Daily news roundup for Thursday, March 12, 2015
Here's what's happening in the Bay Area, as curated by KALW news:
New era of testing begins in California schools // Contra Costa Times
"A new era of testing in California began Tuesday, as students logged onto computers to answer questions assessing their knowledge and skills in math and English language arts/literacy. 'These tests reflect the exciting changes taking place in California classrooms,' said Tom Torlakson, state superintendent of public instruction in a conference call. 'Instead of being asked to merely pick out multiple-choice answers, students are being tested on their ability to reason and think. They must draw logical conclusions and cite evidence from what they have read, and they must solve real-world math problems.'
"Students in grades 3-8 and 11 will take the tests, known as the California Assessment of Student Performance and Progress, or CAASPP. The new exams are aligned with new Common Core standards that are designed to make students think critically, write analytically and problem-solve. The new tests replace the old paper and pencil standardized STAR tests. Instead of filling in bubbles for multiple choice questions, students take computer-adapted tests that ask different questions based on what they get right or wrong."
Intel Science Talent Search: San Jose teen wins top prize, $150,000 // San Jose Mercury
"In a contest considered the Nobel Prizes for the nation's brightest high school students, 17-year-old Andrew Jin, of San Jose, won one of three top prizes and $150,000 Tuesday at the prestigious Intel Science Talent Search, for his work developing an algorithm that could help decipher the human genetic code….
"Jin, a senior at The Harker School, won the first place Medal of Distinction for Global Good. He developed a way of identifying human genome mutations and discovered more than 100 adaptive mutations in DNA sequences, related to immune response, metabolism, brain development and schizophrenia…. His work will help in understanding the genetic causes of diseases, a crucial step in developing therapies."
Illuminating: Bike Polo Court // Mission Mission
"The cement is curing on the first court in the US built from scratch specifically for bike polo. After years of being run out of nearly every court with lights, the San Francisco Bike Polo (SFBP) club will finally have a place to play without the threat of being ticketed. SFBP met with both the mayors office and the Park Director after being kicked out of Dolores Park in 2011. 'This allowed for some frank discussions about the need and what to do with us' explained Bikeman Ben, one the SFBP organizers.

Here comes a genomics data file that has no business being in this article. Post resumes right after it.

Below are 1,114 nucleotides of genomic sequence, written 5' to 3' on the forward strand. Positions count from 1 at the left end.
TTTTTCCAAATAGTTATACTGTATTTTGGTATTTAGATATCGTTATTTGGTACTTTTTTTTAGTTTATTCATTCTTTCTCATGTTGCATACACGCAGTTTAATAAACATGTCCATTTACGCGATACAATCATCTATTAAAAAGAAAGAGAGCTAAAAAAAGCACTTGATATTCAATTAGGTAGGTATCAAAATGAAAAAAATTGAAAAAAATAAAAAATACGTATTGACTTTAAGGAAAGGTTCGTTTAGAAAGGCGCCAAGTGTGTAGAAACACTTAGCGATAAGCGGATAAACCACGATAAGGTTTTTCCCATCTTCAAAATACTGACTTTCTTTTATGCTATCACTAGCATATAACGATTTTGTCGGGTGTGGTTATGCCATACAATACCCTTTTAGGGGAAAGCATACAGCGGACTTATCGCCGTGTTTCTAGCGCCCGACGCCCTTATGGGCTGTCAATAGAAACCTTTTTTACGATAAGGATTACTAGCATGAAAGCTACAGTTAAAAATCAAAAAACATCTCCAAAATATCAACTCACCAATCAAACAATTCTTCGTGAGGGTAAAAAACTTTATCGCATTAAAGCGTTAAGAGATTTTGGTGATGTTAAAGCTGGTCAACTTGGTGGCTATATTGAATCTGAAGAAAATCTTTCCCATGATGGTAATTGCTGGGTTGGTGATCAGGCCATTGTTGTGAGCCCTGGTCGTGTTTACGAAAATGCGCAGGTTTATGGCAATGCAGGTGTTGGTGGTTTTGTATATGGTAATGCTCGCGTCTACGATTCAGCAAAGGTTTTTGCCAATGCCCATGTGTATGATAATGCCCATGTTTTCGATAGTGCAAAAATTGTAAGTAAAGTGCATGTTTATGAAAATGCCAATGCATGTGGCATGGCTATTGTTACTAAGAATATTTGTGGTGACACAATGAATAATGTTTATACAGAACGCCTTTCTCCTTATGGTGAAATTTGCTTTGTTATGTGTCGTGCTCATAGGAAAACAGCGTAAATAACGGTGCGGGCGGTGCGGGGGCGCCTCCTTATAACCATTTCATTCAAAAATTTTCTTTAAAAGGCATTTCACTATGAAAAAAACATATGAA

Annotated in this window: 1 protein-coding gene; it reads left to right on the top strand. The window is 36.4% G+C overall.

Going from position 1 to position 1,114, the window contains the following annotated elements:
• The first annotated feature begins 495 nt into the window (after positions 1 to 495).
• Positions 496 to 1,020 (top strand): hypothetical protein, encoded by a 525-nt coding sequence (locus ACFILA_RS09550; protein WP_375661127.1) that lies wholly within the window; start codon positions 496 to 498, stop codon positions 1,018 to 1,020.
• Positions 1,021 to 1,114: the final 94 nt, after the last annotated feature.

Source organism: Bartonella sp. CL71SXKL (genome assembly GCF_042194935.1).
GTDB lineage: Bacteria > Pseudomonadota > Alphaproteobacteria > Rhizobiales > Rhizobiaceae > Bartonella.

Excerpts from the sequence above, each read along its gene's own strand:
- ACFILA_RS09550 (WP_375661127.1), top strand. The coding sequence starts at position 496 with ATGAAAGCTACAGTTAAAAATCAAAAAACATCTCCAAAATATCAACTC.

"'Once we heard about the park renovation, we as a group, attended all of the planning meetings and made sure that the parks department knew that there was a demand' Ben continued. 'SFBP is the reason the court is being built.'"
The End of Long-Term Drug Rehab // East Bay Express
"… Right now officials for MediCal — California's version of the federal Medicaid health insurance for the poor — are ironing out the details with the federal government on what could be the most significant overhaul of the substance abuse field in California history. If approved, the planned changes would radically transform the substance abuse landscape, altering how providers do business and how poor people … get treatment.
"The state is promising to provide more people with more treatment options, including detox, methadone maintenance, and outpatient care. Most importantly, for the first time, it will offer short-term residential care to those with MediCal. But the overhaul may also result in the death of the long-term residential care system as we know it by limiting stays to no more than ninety days."
"President Obama announced a new tech hiring initiative Monday to create a pipeline for American youth and disadvantaged workers to get high-paying jobs. The White House initiative named San Francisco as one of 21 communities that have pledged to partner with companies. Bay Area tech companies Zendesk, Autodesk, Salesforce, Cisco, Jawbone and LinkedIn were specifically mentioned as partners from the private sector.
"The Bay Area has an abundance of tech jobs, but it's a competitive field. For low-income youth and other disadvantaged workers getting a foot in the door can seem almost impossible. President Obama said his new TechHire initiative will help create a pathway."
"The chances are increasing that a major quake — far larger than Loma Prieta — will hit California within the next 30 years, while the odds are decreasing that somewhat smaller but still dangerous jolts will strike in the same period, the state’s leading earthquake scientists warned Tuesday.
"The probability of a magnitude 8 or larger quake in California, the experts said, has increased from 4.7 percent estimated in 2008 to 7 percent now. One reason for the increased risk is that the scientists for the first time considered the probability that any two of the thousands of faults in California might rupture simultaneously in a 'multifault' quake."